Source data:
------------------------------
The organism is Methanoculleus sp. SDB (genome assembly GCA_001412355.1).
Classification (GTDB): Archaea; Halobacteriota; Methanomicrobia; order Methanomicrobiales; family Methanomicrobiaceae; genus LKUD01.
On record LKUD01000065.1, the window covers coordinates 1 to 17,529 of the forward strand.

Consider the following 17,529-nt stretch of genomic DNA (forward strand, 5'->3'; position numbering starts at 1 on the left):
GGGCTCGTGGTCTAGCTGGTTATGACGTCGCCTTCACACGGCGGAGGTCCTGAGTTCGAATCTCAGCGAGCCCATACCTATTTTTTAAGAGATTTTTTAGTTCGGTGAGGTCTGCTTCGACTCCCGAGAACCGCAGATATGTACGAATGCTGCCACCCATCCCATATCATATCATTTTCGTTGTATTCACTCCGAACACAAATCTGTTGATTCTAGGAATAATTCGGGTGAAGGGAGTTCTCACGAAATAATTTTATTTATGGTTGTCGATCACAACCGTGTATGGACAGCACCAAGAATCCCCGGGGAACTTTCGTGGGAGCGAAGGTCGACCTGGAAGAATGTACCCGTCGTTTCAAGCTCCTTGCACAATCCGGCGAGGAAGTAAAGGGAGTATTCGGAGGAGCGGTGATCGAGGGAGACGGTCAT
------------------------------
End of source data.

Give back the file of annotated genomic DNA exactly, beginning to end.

The organism is Methanoculleus sp. SDB (genome assembly GCA_001412355.1).
Classification (GTDB): Archaea; Halobacteriota; Methanomicrobia; order Methanomicrobiales; family Methanomicrobiaceae; genus LKUD01.
On record LKUD01000065.1, the window covers coordinates 1 to 17,529 of the forward strand.

Consider the following 17,529-nt stretch of genomic DNA (forward strand, 5'->3'; position numbering starts at 1 on the left):
GGGCTCGTGGTCTAGCTGGTTATGACGTCGCCTTCACACGGCGGAGGTCCTGAGTTCGAATCTCAGCGAGCCCATACCTATTTTTTAAGAGATTTTTTAGTTCGGTGAGGTCTGCTTCGACTCCCGAGAACCGCAGATATGTACGAATGCTGCCACCCATCCCATATCATATCATTTTCGTTGTATTCACTCCGAACACAAATCTGTTGATTCTAGGAATAATTCGGGTGAAGGGAGTTCTCACGAAATAATTTTATTTATGGTTGTCGATCACAACCGTGTATGGACAGCACCAAGAATCCCCGGGGAACTTTCGTGGGAGCGAAGGTCGACCTGGAAGAATGTACCCGTCGTTTCAAGCTCCTTGCACAATCCGGCGAGGAAGTAAAGGGAGTATTCGGAGGAGCGGTGATCGAGGGAGACGGTCAT